Shortly after the AT&T and Time Warner merger was approved, WarnerMedia head John Stankey reportedly told employees at a town hall meeting that HBO faces a “tough year” as it works to “alter and change direction a bit.” He wants to see the premium cable network “get bigger and broader” in order to better compete with Netflix. That opened the door to a host of possibilities on how best the premium cable network can take on the dominant streamer, especially with an infusion of resources coming its way following the merger.
But on Wednesday at the TCA Summer Press Tour, HBO president of programming Casey Bloys seemed to downplay any such shifts in approach.
“There are no plans to dilute the HBO brand in favor of volume of programming,” he said. “No one has asked us to not do what we do which is curate excellence. [HBO CEO] Richard [Plepler] has been very vocal about the need for more investment.”
He added later: “I believe we can do more quality programming. The question is how much more without losing that touch. What’s the right level with this increased funding?”
Regardless of the somewhat conflicting narratives being spun by the higher-ups, it seems clear that HBO will be taking some bigger swings in the future. That “increased funding” needs to be funneled into something high-quality and splashy, after all. To that end, Damon Lindelof’s Watchmen adaptation, which will presumably follow a group of costumed crime fighters in a world where vigilantism has been outlawed following extreme opposition from the public, is the perfect big bet to launch HBO forward into the blockbuster content battle.
(Yes, I realize Lindelof’s Watchmen has been in development since before AT&T acquired Time Warner, but at this point, it’s only been given a pilot order. That means if HBO likes what it sees from the first episode, there’s still an entire season to mold into the next mainstream takeover hit.)
Television currently supports more than a dozen live-action superhero TV shows (it’s a hot genre that HBO is smart to dip a toe into), and while they all run the gamut in terms of genres and tone, none can match the potential of Watchmen, which is based on arguably the greatest graphic novel ever written.
Watchmen was one of the first comics to explore how society would realistically respond to the existence of superheroes and how that shift in power dynamics would play out in relation to the masses, federal agencies and world conflicts. It is a deconstruction of the mythology pop culture has held in such high regard ever since Superman was introduced 80 years ago. It is darkly satirical and deeply philosophical and meant to unsettle audiences. No other superhero show is occupying that territory or even trying to, setting Watchmen apart from all of its contemporaries. It seems increasingly relevant in today’s polarizing and bleak times with direct parallels to xenophobia, distrust of authority and public division.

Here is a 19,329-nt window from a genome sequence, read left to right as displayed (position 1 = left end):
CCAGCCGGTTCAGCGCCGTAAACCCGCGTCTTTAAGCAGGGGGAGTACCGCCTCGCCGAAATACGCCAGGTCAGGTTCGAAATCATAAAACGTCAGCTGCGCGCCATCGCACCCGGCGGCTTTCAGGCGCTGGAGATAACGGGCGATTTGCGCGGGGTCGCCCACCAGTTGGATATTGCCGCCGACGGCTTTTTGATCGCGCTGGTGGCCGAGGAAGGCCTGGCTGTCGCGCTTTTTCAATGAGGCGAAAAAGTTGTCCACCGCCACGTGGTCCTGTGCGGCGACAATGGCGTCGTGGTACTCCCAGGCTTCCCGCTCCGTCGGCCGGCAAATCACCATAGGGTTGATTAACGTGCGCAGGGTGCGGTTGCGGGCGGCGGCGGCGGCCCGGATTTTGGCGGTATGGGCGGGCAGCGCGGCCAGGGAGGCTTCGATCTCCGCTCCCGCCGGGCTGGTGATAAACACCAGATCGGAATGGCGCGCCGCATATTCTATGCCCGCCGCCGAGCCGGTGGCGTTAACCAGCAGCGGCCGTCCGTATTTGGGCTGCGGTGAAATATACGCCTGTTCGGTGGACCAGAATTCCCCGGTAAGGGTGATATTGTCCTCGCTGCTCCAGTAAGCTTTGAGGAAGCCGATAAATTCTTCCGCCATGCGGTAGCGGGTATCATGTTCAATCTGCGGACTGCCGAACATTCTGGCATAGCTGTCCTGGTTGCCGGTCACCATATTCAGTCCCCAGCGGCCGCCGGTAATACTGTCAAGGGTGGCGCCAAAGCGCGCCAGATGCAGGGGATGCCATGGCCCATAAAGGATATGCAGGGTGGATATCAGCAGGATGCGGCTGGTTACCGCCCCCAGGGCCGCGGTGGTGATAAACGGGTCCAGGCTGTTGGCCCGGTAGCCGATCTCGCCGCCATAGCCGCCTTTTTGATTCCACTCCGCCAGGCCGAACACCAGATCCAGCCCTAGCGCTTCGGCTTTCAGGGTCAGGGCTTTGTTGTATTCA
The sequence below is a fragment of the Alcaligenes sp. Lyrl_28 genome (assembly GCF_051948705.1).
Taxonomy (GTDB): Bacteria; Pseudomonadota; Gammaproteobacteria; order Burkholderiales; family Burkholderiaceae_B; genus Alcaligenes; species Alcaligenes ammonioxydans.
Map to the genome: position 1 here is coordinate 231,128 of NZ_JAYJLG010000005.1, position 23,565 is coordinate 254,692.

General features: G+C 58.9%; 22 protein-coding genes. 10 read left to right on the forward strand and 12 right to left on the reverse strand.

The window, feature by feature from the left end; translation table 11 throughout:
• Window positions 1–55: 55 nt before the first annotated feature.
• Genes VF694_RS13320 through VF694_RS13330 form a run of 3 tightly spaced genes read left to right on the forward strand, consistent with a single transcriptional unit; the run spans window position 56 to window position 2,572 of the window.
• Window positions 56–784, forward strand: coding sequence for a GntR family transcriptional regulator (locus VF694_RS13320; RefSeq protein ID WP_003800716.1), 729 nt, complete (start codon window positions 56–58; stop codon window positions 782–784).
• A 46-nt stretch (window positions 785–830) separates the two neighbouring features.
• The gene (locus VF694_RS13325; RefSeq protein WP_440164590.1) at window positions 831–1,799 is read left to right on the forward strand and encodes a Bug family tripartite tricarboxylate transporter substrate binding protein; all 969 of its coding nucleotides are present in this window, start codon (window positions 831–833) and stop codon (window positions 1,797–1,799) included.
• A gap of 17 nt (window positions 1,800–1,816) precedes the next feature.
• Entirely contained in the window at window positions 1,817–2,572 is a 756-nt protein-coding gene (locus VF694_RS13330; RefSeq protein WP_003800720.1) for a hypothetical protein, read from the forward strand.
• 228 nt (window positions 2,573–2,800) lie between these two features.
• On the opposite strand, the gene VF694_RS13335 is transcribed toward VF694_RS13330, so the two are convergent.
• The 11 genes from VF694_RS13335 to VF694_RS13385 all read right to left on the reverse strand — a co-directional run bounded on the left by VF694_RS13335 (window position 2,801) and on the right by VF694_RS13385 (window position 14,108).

But we don’t know what exact form Lindelof’s version will take.
“This story will be set in the world its creators painstakingly built… but in the tradition of the work that inspired it, this new story must be original,” Lindelof explained on Instagram back in May. “It has to vibrate with the seismic unpredictability of its own tectonic plates. It must ask new questions and explore the world through a fresh lens.”
There’s no better creator and showrunner working right now who is more equipped to branch off the existing Watchmen source material with fresh new ideas than Lindelof. His criminally under-watched and underrated HBO drama The Leftovers was adapted from Tom Perotta’s novel of the same name, and the series took a massive leap forward in quality after burning through its direct adaption. Once Lindelof and company began telling original stories in season two, The Leftovers was elevated among the very best television shows in recent memory. That experience will help the showrunner stay true to the carefully constructed world of the graphic novel while revamping the material for a new medium and audience.
And it couldn’t be coming at a better time for HBO.
The final season of Game of Thrones is expected to premiere in April 2019; Westworld is on another year-plus hiatus; and the first Game of Thrones spinoff won’t arrive until 2020 at the earliest. There’s a void opening up for a buzzy attention-grabber that also doubles as a broad appeal attraction. In that sense, Watchmen just feels like it has more potential than Big Little Lies.
Forget Zack Snyder’s 2009 big screen adaptation (which I actually like), which proved to be divisive among audiences. Lindelof’s version has the opportunity to do real justice to the spirit of the original while emerging as a new offering in the genre. Given the reverence of the source material and the popularity of superheroes at the moment, Watchmen already has a considerable built-in audience that HBO can count on, similar to how book readers quickly hopped aboard Game of Thrones‘ bandwagon. The timing is perfect and Lindelof’s star is riding high.
Watchmen isn’t a superhero story in the vein of Superman’s up-up-and-away optimism; its gaze is cast more downward to the lowest rung of humanity. That’s what makes it the ideal competitor to something like Netflix’s Stranger Things, that’s what makes it such a fascinating big swing gamble for HBO.